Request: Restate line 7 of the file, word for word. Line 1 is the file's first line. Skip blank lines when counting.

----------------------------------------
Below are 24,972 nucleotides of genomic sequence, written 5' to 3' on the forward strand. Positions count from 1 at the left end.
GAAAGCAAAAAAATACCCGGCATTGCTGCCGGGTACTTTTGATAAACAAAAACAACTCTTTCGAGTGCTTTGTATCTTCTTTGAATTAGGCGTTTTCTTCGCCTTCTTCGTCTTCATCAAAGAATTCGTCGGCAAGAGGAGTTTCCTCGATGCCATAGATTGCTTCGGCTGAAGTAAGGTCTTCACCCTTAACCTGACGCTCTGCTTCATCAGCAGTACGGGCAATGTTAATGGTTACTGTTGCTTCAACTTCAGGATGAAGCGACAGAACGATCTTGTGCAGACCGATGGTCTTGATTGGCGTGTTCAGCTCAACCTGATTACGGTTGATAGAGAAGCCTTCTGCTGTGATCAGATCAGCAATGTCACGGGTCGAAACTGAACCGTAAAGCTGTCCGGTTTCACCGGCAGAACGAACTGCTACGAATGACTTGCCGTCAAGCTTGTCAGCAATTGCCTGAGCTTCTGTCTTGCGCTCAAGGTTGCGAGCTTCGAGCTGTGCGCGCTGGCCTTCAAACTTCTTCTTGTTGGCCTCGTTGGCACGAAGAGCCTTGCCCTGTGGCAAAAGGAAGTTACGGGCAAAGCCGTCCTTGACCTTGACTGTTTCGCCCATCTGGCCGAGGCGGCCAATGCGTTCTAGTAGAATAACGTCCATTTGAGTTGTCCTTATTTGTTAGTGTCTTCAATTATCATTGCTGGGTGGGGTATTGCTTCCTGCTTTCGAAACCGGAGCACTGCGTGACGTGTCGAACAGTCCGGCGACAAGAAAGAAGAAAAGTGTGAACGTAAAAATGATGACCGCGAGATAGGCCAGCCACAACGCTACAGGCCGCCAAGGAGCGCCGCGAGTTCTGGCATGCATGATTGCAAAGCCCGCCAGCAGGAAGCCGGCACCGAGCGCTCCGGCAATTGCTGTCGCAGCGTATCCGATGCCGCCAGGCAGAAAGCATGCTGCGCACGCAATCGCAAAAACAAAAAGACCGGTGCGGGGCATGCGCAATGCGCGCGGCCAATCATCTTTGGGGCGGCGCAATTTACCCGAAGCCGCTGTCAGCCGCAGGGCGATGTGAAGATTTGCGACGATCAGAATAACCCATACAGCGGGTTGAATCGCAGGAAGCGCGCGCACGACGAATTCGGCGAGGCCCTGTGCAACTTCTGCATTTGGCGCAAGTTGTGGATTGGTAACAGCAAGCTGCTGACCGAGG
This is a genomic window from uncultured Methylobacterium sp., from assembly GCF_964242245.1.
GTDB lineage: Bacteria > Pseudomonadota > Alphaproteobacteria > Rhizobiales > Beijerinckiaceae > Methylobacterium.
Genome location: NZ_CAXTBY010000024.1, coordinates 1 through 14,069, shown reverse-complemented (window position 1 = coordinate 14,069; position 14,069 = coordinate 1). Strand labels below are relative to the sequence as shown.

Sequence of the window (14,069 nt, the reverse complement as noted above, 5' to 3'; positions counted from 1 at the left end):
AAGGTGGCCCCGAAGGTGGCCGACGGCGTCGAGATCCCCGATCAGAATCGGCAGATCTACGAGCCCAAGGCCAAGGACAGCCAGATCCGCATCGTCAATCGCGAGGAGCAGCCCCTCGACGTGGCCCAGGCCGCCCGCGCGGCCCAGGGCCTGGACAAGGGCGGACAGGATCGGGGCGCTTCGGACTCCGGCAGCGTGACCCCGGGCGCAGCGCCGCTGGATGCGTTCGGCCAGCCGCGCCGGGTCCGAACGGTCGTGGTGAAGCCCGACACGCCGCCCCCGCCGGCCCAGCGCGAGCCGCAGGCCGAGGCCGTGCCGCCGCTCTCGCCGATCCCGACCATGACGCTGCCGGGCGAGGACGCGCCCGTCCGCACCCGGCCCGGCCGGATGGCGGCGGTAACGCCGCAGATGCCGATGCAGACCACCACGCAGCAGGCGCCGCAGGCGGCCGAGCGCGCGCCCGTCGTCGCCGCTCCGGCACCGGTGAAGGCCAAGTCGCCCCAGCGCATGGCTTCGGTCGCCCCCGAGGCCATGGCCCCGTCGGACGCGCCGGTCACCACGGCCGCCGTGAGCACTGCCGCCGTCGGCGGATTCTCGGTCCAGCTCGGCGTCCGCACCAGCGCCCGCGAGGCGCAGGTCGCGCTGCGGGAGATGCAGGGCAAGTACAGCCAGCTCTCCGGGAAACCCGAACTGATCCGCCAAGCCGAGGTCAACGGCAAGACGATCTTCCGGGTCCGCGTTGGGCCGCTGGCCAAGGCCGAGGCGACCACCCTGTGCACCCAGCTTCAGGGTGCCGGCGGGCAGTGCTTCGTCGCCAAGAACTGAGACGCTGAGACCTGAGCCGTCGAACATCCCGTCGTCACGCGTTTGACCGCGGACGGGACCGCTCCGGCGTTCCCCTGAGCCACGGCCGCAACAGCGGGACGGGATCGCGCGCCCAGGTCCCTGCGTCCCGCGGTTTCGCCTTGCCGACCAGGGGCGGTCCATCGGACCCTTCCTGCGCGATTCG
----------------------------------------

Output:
AAGGTGGCCCCGAAGGTGGCCGACGGCGTCGAGATCCCCGATCAGAATCGGCAGATCTACGAGCCCAAGGCCAAGGACAGCCAGATCCGCATCGTCAATCGCGAGGAGCAGCCCCTCGACGTGGCCCAGGCCGCCCGCGCGGCCCAGGGCCTGGACAAGGGCGGACAGGATCGGGGCGCTTCGGACTCCGGCAGCGTGACCCCGGGCGCAGCGCCGCTGGATGCGTTCGGCCAGCCGCGCCGGGTCCGAACGGTCGTGGTGAAGCCCGACACGCCGCCCCCGCCGGCCCAGCGCGAGCCGCAGGCCGAGGCCGTGCCGCCGCTCTCGCCGATCCCGACCATGACGCTGCCGGGCGAGGACGCGCCCGTCCGCACCCGGCCCGGCCGGATGGCGGCGGTAACGCCGCAGATGCCGATGCAGACCACCACGCAGCAGGCGCCGCAGGCGGCCGAGCGCGCGCCCGTCGTCGCCGCTCCGGCACCGGTGAAGGCCAAGTCGCCCCAGCGCATGGCTTCGGTCGCCCCCGAGGCCATGGCCCCGTCGGACGCGCCGGTCACCACGGCCGCCGTGAGCACTGCCGCCGTCGGCGGATTCTCGGTCCAGCTCGGCGTCCGCACCAGCGCCCGCGAGGCGCAGGTCGCGCTGCGGGAGATGCAGGGCAAGTACAGCCAGCTCTCCGGGAAACCCGAACTGATCCGCCAAGCCGAGGTCAACGGCAAGACGATCTTCCGGGTCCGCGTTGGGCCGCTGGCCAAGGCCGAGGCGACCACCCTGTGCACCCAGCTTCAGGGTGCCGGCGGGCAGTGCTTCGTCGCCAAGAACTGAGACGCTGAGACCTGAGCCGTCGAACATCCCGTCGTCACGCGTTTGACCGCGGACGGGACCGCTCCGGCGTTCCCCTGAGCCACGGCCGCAACAGCGGGACGGGATCGCGCGCCCAGGTCCCTGCGTCCCGCGGTTTCGCCTTGCCGACCAGGGGCGGTCCATCGGACCCTTCCTGCGCGATTCG